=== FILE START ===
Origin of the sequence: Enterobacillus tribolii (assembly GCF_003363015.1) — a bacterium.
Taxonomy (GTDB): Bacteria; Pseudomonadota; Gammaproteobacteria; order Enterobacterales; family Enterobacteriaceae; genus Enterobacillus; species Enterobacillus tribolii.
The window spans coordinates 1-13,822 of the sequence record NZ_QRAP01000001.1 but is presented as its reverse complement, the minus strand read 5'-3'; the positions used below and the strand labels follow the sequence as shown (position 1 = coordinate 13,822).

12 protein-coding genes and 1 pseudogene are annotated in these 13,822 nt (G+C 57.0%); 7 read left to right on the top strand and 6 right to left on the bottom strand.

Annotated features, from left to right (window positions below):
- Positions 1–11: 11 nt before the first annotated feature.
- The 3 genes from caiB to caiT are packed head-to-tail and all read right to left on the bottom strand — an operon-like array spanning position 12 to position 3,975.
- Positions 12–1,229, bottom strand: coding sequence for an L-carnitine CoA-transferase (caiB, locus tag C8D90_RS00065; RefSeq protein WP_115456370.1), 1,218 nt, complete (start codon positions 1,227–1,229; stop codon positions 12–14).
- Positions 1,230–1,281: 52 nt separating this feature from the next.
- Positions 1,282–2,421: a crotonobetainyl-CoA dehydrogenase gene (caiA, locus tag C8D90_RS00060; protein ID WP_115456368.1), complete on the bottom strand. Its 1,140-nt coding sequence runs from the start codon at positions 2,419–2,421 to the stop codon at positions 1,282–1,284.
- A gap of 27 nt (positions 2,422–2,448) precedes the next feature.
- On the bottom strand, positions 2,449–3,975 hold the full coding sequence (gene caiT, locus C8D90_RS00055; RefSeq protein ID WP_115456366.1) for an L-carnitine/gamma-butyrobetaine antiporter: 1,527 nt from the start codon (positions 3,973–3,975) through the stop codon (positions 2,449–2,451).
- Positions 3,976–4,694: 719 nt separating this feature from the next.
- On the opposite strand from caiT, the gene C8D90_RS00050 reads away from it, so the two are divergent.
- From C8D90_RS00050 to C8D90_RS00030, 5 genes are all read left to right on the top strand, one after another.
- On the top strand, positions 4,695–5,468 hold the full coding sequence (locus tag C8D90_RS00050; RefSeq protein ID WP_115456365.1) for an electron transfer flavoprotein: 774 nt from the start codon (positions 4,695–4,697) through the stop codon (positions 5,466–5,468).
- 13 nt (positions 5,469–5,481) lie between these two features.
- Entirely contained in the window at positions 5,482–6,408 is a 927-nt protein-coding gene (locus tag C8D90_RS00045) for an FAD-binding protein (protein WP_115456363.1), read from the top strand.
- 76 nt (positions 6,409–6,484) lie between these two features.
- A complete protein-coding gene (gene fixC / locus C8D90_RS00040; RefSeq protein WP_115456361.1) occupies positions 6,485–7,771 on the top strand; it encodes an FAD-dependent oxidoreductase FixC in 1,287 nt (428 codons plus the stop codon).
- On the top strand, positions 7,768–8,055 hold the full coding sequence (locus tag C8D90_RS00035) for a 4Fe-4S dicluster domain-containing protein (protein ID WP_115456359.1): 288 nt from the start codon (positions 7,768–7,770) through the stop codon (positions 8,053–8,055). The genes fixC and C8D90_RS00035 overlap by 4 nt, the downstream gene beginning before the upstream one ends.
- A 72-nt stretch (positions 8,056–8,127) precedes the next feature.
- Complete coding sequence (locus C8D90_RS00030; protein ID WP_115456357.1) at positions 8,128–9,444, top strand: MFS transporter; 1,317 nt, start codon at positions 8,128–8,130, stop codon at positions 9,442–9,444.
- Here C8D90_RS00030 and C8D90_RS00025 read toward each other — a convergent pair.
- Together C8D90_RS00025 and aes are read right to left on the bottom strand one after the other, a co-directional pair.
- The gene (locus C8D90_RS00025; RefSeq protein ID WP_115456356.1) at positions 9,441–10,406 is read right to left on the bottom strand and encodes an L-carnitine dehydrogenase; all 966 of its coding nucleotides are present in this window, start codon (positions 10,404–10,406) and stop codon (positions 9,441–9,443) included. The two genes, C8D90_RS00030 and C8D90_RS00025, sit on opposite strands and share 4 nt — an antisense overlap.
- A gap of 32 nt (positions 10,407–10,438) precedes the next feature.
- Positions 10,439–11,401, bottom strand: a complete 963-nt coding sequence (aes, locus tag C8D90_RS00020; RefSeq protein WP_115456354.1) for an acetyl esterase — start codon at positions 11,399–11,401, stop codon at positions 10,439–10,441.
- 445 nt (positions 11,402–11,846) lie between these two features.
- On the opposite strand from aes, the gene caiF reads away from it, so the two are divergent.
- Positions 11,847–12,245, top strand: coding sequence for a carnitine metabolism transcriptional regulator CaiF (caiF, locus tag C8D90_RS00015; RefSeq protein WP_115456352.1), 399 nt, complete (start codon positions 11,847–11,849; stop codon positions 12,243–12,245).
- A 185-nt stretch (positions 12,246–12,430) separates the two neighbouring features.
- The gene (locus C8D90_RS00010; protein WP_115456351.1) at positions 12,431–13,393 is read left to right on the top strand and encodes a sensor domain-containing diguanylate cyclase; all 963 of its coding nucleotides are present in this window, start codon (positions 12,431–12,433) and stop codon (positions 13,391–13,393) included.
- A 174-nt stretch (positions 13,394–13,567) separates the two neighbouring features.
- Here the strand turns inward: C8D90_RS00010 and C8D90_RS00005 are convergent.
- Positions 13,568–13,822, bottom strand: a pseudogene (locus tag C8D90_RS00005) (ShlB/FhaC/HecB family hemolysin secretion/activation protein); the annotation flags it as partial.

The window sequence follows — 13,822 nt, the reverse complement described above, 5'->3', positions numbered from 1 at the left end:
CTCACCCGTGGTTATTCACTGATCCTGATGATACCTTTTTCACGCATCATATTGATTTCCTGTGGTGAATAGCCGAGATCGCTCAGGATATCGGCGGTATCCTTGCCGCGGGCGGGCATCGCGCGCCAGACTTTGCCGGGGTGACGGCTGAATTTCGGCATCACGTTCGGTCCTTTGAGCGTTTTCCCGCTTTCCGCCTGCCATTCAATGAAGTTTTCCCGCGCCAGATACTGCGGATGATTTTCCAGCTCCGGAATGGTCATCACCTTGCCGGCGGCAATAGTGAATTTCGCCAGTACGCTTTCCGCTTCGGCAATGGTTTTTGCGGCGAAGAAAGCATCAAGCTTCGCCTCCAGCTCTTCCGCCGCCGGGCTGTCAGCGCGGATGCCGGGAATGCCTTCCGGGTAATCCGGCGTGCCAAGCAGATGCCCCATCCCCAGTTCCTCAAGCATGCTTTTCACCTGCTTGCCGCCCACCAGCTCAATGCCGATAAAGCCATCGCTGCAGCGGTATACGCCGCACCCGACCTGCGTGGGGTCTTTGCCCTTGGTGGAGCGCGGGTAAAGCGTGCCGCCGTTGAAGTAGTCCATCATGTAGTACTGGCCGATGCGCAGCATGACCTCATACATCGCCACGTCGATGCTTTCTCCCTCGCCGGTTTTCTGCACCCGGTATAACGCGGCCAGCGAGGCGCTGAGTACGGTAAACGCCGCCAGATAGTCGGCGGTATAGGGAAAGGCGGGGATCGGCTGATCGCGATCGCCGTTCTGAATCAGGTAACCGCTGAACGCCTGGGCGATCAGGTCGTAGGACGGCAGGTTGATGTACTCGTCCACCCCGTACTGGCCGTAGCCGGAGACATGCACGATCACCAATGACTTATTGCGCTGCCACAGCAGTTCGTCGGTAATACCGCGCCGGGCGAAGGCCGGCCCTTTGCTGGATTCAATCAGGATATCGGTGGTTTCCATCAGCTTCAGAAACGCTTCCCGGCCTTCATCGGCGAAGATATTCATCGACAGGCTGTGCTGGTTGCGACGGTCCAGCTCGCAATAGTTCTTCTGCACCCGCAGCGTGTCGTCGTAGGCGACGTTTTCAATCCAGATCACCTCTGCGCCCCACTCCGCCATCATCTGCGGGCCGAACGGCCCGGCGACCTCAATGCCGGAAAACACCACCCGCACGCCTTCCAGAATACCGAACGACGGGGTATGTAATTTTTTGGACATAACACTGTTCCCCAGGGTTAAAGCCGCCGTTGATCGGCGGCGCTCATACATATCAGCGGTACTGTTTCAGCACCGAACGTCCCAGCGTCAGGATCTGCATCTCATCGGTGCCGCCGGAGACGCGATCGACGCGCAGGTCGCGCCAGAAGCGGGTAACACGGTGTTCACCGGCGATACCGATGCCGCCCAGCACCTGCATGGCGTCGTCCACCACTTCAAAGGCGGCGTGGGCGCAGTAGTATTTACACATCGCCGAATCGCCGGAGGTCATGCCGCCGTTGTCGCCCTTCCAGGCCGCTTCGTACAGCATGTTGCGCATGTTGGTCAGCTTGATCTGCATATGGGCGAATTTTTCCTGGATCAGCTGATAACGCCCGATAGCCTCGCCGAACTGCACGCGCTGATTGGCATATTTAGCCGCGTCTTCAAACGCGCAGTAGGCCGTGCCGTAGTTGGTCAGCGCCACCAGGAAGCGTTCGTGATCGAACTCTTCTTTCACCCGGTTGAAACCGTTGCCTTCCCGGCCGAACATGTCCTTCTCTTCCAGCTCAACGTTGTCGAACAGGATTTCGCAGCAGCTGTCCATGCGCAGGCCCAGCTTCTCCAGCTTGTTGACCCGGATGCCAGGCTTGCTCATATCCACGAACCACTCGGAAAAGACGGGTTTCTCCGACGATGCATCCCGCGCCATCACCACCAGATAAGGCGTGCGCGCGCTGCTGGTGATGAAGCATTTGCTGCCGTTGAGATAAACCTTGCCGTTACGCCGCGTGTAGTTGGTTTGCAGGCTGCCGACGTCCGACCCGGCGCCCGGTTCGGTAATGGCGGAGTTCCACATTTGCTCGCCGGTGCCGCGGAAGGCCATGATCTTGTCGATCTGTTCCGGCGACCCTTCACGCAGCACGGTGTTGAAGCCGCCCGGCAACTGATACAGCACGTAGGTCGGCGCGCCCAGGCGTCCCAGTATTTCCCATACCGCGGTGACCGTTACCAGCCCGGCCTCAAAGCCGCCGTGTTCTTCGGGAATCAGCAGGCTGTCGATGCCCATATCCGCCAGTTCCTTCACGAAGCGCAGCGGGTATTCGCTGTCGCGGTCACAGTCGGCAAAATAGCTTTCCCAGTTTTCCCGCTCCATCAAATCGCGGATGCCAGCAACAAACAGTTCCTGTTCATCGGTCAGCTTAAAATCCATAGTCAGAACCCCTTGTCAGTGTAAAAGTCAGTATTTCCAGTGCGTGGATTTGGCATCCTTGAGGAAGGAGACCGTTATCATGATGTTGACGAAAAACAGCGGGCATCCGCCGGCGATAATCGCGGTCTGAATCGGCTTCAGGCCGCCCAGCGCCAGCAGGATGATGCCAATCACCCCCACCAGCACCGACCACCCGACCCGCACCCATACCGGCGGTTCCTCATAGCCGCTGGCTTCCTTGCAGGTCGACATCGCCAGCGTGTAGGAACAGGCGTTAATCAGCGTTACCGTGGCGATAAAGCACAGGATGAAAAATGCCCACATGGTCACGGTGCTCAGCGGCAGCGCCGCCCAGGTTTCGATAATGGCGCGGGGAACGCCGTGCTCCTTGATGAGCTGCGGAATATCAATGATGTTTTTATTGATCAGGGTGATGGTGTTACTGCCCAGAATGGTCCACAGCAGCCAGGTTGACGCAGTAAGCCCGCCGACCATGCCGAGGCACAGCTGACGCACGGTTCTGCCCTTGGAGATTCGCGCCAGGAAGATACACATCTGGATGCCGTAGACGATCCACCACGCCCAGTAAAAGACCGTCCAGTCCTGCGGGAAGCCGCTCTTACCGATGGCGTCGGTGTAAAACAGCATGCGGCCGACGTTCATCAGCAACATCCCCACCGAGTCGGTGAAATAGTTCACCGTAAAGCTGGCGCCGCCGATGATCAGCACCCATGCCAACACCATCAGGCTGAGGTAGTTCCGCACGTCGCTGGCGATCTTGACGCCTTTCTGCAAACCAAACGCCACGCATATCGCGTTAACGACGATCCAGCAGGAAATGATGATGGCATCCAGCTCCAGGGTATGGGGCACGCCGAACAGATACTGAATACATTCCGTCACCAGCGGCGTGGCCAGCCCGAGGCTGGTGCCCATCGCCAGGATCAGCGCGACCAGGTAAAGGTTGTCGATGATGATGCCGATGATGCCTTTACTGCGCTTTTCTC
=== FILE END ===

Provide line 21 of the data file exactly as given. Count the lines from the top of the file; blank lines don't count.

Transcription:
- On the top strand, positions 7,768–8,055 hold the full coding sequence (locus tag C8D90_RS00035) for a 4Fe-4S dicluster domain-containing protein (protein ID WP_115456359.1): 288 nt from the start codon (positions 7,768–7,770) through the stop codon (positions 8,053–8,055). The genes fixC and C8D90_RS00035 overlap by 4 nt, the downstream gene beginning before the upstream one ends.